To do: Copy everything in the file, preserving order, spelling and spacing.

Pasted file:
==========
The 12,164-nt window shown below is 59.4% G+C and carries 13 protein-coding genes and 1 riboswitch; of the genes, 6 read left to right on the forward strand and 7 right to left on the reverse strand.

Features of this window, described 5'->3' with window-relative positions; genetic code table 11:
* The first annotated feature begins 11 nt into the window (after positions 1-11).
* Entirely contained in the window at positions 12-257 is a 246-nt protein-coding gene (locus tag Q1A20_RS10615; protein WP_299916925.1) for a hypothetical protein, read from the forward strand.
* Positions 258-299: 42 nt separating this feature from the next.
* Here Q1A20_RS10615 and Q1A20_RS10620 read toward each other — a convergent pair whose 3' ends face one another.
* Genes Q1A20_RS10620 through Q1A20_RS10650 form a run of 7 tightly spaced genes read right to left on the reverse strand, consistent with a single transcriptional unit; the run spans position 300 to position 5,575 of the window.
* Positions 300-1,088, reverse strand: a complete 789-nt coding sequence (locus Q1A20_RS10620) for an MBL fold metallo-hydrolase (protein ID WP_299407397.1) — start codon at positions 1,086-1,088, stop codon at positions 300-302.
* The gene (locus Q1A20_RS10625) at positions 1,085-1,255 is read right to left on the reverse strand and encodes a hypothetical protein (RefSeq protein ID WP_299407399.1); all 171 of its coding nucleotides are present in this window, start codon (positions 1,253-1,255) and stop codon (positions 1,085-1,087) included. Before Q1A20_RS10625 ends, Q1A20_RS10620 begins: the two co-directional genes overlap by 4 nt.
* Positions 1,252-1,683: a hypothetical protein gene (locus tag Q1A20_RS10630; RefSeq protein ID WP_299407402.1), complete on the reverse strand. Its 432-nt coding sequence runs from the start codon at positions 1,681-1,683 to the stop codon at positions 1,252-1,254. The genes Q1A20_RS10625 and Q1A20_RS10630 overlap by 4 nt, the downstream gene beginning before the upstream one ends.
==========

The 12,164-nt window shown below is 59.4% G+C and carries 13 protein-coding genes and 1 riboswitch; of the genes, 6 read left to right on the forward strand and 7 right to left on the reverse strand.

Features of this window, described 5'->3' with window-relative positions; genetic code table 11:
* The first annotated feature begins 11 nt into the window (after positions 1-11).
* Entirely contained in the window at positions 12-257 is a 246-nt protein-coding gene (locus tag Q1A20_RS10615; protein WP_299916925.1) for a hypothetical protein, read from the forward strand.
* Positions 258-299: 42 nt separating this feature from the next.
* Here Q1A20_RS10615 and Q1A20_RS10620 read toward each other — a convergent pair whose 3' ends face one another.
* Genes Q1A20_RS10620 through Q1A20_RS10650 form a run of 7 tightly spaced genes read right to left on the reverse strand, consistent with a single transcriptional unit; the run spans position 300 to position 5,575 of the window.
* Positions 300-1,088, reverse strand: a complete 789-nt coding sequence (locus Q1A20_RS10620) for an MBL fold metallo-hydrolase (protein ID WP_299407397.1) — start codon at positions 1,086-1,088, stop codon at positions 300-302.
* The gene (locus Q1A20_RS10625) at positions 1,085-1,255 is read right to left on the reverse strand and encodes a hypothetical protein (RefSeq protein ID WP_299407399.1); all 171 of its coding nucleotides are present in this window, start codon (positions 1,253-1,255) and stop codon (positions 1,085-1,087) included. Before Q1A20_RS10625 ends, Q1A20_RS10620 begins: the two co-directional genes overlap by 4 nt.
* Positions 1,252-1,683: a hypothetical protein gene (locus tag Q1A20_RS10630; RefSeq protein ID WP_299407402.1), complete on the reverse strand. Its 432-nt coding sequence runs from the start codon at positions 1,681-1,683 to the stop codon at positions 1,252-1,254. The genes Q1A20_RS10625 and Q1A20_RS10630 overlap by 4 nt, the downstream gene beginning before the upstream one ends.